German researchers have discovered that the gene-based transfer is way more successful than non-gene-based one. Magnetic nanoparticles can support or even enable gene transfer under clinically relevant experimental conditions.

Adopted from materials provided by ptb.de

Nanoparticles can activate neurons wirelessly?

When the brain tissue gets injured, doctors tend to implant electrodes in the brain. These electrodes’ job is to send electric signals and help the recovery process. The disadvantage of this process is that the electrodes need to be implanted surgically. However, it seems that all this will be possible to do wirelessly.

Researchers from Cleveland, Ohio have developed a new technique which might allow doctors to activate neurons wirelessly using microscopic beads and light. This method has been already tried on slices of rat brain tissue — scientists first placed tiny beads (about 10nm wide). Of course, beads are made of semiconductors which get electrically excited when light shines on them.
“Essentially, these are the same particles used to sensitize solar cells,” said Clemens Burda, one of the researchers. The illuminated particles produce an electric field or current that activates the neurons, which respond with their own measurable electrical signals. Scientists that worked on this project attached the nanoparticles to a tiny glass micropipette to make it easier to position the particles.

This technique is of huge importance, because it’s got many advantages over the methods that are currently used. Surgery, large electrodes and wires in this process could be history.
“It’s very invasive and the wires themselves are difficult to deal with,” said Ben Strowbridge, one of the researchers. “There’s really no other technology that can do that with this degree of control or spatial resolution.”

This method has to go through numerous tests before it can actually be applied to humans, but it looks promising so far.

The details are published in the journal Angewandte Chemie.

Relation between nanotechnology and food

Nanotechnology is everywhere around us, although we aren’t aware of it all the time. Many companies (cosmetics, food) use nanotechnology standards in order to improve their products, but don’t really talk publicly about it.

Nanotechnology is widely used in the food industry. If we put aside the “possible toxicity of nanoparticles” factor, nanotechnology standards can offer significant benefits to the society. Here is ten of them.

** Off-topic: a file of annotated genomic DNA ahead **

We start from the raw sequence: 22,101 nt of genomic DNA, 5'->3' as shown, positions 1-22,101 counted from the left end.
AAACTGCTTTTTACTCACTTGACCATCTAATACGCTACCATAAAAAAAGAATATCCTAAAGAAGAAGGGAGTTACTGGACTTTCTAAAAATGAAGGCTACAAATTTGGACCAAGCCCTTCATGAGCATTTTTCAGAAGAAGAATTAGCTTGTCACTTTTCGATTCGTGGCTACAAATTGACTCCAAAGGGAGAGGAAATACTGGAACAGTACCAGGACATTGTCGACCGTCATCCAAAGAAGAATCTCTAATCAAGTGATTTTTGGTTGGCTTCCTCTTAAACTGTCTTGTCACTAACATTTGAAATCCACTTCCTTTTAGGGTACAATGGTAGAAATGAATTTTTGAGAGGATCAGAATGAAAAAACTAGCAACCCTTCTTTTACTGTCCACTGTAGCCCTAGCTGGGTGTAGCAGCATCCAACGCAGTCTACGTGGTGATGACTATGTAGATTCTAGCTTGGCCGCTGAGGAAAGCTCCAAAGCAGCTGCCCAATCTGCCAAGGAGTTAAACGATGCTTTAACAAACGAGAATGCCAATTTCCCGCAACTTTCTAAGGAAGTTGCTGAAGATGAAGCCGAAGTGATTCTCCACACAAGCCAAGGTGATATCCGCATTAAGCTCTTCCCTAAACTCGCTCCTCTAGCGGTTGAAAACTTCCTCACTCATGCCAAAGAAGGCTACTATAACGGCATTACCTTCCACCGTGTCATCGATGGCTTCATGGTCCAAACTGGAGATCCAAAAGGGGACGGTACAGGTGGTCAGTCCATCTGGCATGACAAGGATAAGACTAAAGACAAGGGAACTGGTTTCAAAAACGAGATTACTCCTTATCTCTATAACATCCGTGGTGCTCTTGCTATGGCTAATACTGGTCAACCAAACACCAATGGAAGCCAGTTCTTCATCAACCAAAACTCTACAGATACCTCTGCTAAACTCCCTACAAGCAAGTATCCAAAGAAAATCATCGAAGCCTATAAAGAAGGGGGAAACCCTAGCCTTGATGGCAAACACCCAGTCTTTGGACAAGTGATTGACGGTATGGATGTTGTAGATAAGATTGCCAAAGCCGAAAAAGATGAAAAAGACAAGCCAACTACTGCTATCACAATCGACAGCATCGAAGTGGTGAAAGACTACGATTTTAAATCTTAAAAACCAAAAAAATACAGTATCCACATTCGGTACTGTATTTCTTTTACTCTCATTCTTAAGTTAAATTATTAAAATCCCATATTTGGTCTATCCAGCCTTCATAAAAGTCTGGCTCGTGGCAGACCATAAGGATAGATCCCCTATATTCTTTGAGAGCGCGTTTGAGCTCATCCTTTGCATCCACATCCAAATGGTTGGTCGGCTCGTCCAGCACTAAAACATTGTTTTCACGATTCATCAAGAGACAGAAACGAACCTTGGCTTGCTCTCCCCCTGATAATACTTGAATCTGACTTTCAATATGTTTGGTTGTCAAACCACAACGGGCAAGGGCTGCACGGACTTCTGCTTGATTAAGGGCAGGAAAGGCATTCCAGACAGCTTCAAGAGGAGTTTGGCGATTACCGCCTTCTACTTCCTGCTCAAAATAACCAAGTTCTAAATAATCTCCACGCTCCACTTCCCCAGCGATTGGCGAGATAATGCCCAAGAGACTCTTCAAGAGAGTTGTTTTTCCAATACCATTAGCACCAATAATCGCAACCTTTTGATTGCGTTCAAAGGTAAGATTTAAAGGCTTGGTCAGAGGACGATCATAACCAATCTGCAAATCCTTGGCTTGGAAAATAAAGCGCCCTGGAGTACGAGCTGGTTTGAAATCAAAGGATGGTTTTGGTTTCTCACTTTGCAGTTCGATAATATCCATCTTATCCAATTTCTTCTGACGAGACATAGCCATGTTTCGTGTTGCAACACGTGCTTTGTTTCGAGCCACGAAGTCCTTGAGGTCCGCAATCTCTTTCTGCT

1. Bacteria identification and elimination — Scientists have developed a method which allows nano-carbohydrate particles to bind with bacteria, thus detecting and eliminating them.

2. Enhance the flavor — Our tongue’s sensors detect the taste of what we consume. Now, scientists have developed a way to trick the tongue by bitter blockers or sweet and salty enhancers.

3. Set the texture — Nanocrystals and lipids significantly improve food spreadability and stability for better low-fat foods.

4. Track, trace and protect — Scientists from California have created nanobarcodes from nanoparticles that contain silver and gold stripes, thus improving tagging individual products and tracing outbreaks.

5. Reducing pesticides — By using a cloth saturated with nanofibers slowly releases pesticides, thus eliminating the need for additional spraying and reducing chemical leakage into the water supply.

6. Green packaging — In order to create antimicrobial and biodegradable nanofibers, scientists have used lobster shells and organic corn.

7. Improved nutrients delivery — In order to significantly improve the solubility of vitamins, healthy omega oils and antioxidants, scientists have nano-encapsulated them.

8. Enhancing food storage — In order to keep the food fresh, scientists have created Nano-barriers which are able to keep the oxygen “away”.

9. “Kill microbes” packaging — Scientists have developed food films that are made out of nano particles of zinc or calcium are able to kill bacteria.

10. Sense the contamination — Scientists developed a device which allows us to detect a E. coli by just a laser.

Adapted from materials found at Discovery.com